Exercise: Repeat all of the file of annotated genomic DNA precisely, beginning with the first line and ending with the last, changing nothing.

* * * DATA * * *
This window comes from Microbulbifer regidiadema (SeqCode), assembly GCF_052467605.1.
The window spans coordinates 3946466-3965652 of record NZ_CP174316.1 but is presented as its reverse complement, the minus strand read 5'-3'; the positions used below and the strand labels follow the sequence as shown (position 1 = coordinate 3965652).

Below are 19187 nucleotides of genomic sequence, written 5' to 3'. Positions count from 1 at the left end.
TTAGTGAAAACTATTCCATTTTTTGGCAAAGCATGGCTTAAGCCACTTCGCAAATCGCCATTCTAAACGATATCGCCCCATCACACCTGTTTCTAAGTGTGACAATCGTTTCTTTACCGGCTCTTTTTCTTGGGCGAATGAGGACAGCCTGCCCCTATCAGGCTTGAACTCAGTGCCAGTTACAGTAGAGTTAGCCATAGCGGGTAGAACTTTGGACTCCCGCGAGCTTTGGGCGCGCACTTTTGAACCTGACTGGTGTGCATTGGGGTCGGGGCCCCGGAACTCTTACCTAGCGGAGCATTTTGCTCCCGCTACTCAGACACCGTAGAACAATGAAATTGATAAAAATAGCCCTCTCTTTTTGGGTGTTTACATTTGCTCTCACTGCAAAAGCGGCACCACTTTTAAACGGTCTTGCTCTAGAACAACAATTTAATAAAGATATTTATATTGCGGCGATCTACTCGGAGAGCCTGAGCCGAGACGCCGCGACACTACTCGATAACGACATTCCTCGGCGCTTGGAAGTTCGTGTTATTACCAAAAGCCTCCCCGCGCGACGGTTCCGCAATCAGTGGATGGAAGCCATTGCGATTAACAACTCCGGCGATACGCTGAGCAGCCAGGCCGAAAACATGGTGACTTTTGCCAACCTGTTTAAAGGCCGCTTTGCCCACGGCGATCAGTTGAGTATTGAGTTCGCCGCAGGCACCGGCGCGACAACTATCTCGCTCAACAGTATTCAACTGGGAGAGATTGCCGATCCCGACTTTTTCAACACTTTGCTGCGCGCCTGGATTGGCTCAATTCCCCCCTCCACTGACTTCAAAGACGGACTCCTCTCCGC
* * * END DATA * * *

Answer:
This window comes from Microbulbifer regidiadema (SeqCode), assembly GCF_052467605.1.
The window spans coordinates 3946466-3965652 of record NZ_CP174316.1 but is presented as its reverse complement, the minus strand read 5'-3'; the positions used below and the strand labels follow the sequence as shown (position 1 = coordinate 3965652).

Below are 19187 nucleotides of genomic sequence, written 5' to 3'. Positions count from 1 at the left end.
TTAGTGAAAACTATTCCATTTTTTGGCAAAGCATGGCTTAAGCCACTTCGCAAATCGCCATTCTAAACGATATCGCCCCATCACACCTGTTTCTAAGTGTGACAATCGTTTCTTTACCGGCTCTTTTTCTTGGGCGAATGAGGACAGCCTGCCCCTATCAGGCTTGAACTCAGTGCCAGTTACAGTAGAGTTAGCCATAGCGGGTAGAACTTTGGACTCCCGCGAGCTTTGGGCGCGCACTTTTGAACCTGACTGGTGTGCATTGGGGTCGGGGCCCCGGAACTCTTACCTAGCGGAGCATTTTGCTCCCGCTACTCAGACACCGTAGAACAATGAAATTGATAAAAATAGCCCTCTCTTTTTGGGTGTTTACATTTGCTCTCACTGCAAAAGCGGCACCACTTTTAAACGGTCTTGCTCTAGAACAACAATTTAATAAAGATATTTATATTGCGGCGATCTACTCGGAGAGCCTGAGCCGAGACGCCGCGACACTACTCGATAACGACATTCCTCGGCGCTTGGAAGTTCGTGTTATTACCAAAAGCCTCCCCGCGCGACGGTTCCGCAATCAGTGGATGGAAGCCATTGCGATTAACAACTCCGGCGATACGCTGAGCAGCCAGGCCGAAAACATGGTGACTTTTGCCAACCTGTTTAAAGGCCGCTTTGCCCACGGCGATCAGTTGAGTATTGAGTTCGCCGCAGGCACCGGCGCGACAACTATCTCGCTCAACAGTATTCAACTGGGAGAGATTGCCGATCCCGACTTTTTCAACACTTTGCTGCGCGCCTGGATTGGCTCAATTCCCCCCTCCACTGACTTCAAAGACGGACTCCTCTCCGC